In addition, it states that a preliminary USGS assessment “suggests the Arctic seabed may hold as much as 25 per cent of the world’s undiscovered oil and natural gas reserves (or around 400 billion barrels of oil alone.)” It further says that Arctic oil source rocks may contain “untold billions of tons of organic sediments” and calls the 80 million acre Arctic Ocean Commons Prospect Claim “the world’s largest (potential) material prize.”
Here’s what USGS, in fact, said in October 2007. It called the above claim “a reporter’s mistake” but doesn’t rule out that it’s true. It explained that the 25% figure came from an assessment of seven oil and gas basins that weren’t precisely in the Arctic. One of them in East Siberia lies entirely south of it. Exclude it and what’s left is 14%. However, because a 2000 USGS assessment didn’t include undiscovered resources from all north of the Arctic basins (numbering many more than seven), the area’s potential is vast but undetermined.
USGS explained that it didn’t fully assess the area in 2000 because it lacked enough data at the time. However, it’s now investigating all Arctic regions, using available geologic information and “a methodology adapted to a general shortage of well and seismic data.” USGS concludes that the region’s potential is vast, it’s largely unexplored, its resources are “poorly understood,” and it can only produce a “broad view” of the region’s potential “because the (area’s) geologic uncertainties are very high and the technical uncertainties (of) oil and gas extraction (feasibility) even higher.”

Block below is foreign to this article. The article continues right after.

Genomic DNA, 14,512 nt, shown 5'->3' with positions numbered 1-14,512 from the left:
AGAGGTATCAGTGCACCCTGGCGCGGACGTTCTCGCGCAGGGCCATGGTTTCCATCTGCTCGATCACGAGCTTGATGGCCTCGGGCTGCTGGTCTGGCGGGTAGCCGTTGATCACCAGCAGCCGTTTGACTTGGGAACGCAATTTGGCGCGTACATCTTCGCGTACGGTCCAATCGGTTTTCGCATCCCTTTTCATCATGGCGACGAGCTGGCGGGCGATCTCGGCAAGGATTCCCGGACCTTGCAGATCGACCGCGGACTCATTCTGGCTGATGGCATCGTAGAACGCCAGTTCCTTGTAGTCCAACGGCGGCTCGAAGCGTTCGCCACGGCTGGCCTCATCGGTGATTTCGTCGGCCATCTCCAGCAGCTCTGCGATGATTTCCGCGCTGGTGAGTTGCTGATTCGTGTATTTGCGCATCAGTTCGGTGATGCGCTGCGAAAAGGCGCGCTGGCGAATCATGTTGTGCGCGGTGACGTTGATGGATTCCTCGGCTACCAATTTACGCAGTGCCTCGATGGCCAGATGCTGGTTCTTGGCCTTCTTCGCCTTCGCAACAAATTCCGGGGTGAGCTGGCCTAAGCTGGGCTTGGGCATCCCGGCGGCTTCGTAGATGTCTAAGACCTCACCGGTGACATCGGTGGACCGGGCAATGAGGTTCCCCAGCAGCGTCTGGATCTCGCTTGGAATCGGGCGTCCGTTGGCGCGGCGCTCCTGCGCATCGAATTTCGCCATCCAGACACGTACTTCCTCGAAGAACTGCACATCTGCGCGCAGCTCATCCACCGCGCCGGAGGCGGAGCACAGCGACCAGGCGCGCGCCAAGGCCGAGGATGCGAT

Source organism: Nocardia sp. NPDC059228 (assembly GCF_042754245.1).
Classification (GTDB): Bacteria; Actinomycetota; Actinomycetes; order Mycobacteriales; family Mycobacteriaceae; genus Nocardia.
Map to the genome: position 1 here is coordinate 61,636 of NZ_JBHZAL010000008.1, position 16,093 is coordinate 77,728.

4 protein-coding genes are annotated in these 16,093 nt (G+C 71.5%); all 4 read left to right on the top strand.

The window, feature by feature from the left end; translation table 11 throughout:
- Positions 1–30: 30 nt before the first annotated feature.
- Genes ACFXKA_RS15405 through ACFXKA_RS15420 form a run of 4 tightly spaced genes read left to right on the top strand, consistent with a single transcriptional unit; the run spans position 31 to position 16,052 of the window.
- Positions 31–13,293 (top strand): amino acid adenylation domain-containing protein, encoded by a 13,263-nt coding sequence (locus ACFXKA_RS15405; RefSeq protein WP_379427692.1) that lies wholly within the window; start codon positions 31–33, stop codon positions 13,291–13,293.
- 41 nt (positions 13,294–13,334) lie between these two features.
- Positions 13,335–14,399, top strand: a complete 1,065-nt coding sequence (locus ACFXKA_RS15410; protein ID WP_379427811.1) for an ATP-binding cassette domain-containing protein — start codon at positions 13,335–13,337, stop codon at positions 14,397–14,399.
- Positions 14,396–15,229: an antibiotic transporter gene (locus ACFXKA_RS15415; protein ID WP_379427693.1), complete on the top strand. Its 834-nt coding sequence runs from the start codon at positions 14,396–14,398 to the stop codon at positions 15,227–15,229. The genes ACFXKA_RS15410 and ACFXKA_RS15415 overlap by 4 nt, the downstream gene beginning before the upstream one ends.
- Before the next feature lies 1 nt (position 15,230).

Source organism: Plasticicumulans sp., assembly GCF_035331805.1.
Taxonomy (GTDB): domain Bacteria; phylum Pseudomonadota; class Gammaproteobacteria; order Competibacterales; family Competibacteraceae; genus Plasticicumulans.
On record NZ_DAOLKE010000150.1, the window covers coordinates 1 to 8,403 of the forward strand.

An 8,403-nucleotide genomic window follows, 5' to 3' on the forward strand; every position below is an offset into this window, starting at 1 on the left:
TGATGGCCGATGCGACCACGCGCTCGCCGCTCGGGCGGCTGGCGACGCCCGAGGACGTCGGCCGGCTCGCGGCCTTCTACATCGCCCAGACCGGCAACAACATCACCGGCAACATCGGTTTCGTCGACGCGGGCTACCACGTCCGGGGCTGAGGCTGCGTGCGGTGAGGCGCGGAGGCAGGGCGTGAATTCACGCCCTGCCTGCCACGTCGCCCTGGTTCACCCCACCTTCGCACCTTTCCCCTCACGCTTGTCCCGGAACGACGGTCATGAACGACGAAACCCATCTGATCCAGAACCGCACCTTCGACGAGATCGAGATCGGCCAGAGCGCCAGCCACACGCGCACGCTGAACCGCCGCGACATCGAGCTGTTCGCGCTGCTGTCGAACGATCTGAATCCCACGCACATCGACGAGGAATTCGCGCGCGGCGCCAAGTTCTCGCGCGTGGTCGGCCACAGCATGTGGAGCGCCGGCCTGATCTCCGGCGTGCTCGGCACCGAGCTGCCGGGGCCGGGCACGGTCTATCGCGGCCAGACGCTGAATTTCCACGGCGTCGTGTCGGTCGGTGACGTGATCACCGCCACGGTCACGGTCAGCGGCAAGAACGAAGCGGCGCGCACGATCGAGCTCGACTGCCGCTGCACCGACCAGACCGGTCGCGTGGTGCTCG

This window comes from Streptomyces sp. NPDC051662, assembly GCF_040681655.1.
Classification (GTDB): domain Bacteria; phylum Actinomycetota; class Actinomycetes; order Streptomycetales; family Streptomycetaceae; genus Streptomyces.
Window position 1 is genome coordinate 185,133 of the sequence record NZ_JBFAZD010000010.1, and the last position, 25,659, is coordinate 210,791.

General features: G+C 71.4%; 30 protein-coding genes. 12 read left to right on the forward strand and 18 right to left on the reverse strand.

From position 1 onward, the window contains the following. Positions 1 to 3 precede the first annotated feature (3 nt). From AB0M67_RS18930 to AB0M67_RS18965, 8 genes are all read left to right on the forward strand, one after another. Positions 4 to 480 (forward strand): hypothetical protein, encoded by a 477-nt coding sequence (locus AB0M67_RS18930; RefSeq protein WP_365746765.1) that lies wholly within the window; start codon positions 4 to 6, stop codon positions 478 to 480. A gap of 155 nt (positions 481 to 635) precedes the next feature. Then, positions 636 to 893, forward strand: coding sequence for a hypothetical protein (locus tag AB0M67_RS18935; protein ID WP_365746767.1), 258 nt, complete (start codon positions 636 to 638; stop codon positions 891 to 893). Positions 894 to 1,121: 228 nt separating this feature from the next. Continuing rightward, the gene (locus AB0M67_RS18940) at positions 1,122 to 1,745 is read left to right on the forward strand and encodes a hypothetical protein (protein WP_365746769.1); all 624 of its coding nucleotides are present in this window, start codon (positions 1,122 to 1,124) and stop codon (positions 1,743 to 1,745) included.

Two Notable Peak Oil Proponents
There’s no shortage of peak oil proponents, many are prominent figures, two among them stand out, and one is a media regular on his views, right or wrong. He’s Matthew Simmons, chairman and CEO of Simmons & Company, an industry-insider, close associate of Dick Cheney and advisor and possible secret member of Cheney’s Energy Task Force representing Big Oil interests. He’s also a major Republican donor and author of the 2005 book “Twilight in the Desert: The Coming Saudi Oil Shock and the World Economy.”
In it, Simmons is alarmist about the world’s largest producing country, and he’s widely heard and believed. Right or wrong, he states that Saudi oil fields are “at or very near (their) peak sustainable volume (and they’ll) likely….go into decline in the very foreseeable future.” In addition, there’s little chance of discovering new fields to make up the difference. These views make headlines and move markets. So with oil prices around $100 a barrel and Simmons an industry insider and prominent doomsayer, consider the possibility there’s something rotten in the oil patch allowing Big Oil to profit hugely.
Further confirmation comes from a February 28 Arabian Business article. In it, Simmons calls $100 oil “cheap” because “the supply is showing some very troubling signs that we might well have already peaked and started (to slow) down….Demand on the other hand shows absolutely no sign of slowing down,” so oil prices could top $300 a barrel within five years.” Simmons repeats this view on US television.
Geologist Colin Campbell is another peak oil proponent and author of many papers on the subject. He’s just as bleak in his outlook and states it in “The Coming Oil Crisis and Oil Depletion – The Heart of the Matter,” that he wrote for The Association for the Study of Peak Oil and Gas (ASPO). He’s their founder, former president and currently their honorary chairman.
Campbell believes world output peaked, and in another of his papers, “Peak Oil: an Outlook on Crude Oil Depletion,” stated: Peak Oil “is a turning point for Mankind, which will affect everyone….its discovery peaked in the 1960s….gas….will likely peak around 2020….non-conventional oil delays peak only a few years….we’re not facing a re-run of the (1970s) Oil Shocks. They were like….tremors….we now face (an) earthquake….It is not a temporary interruption but the onset of a permanent new condition.”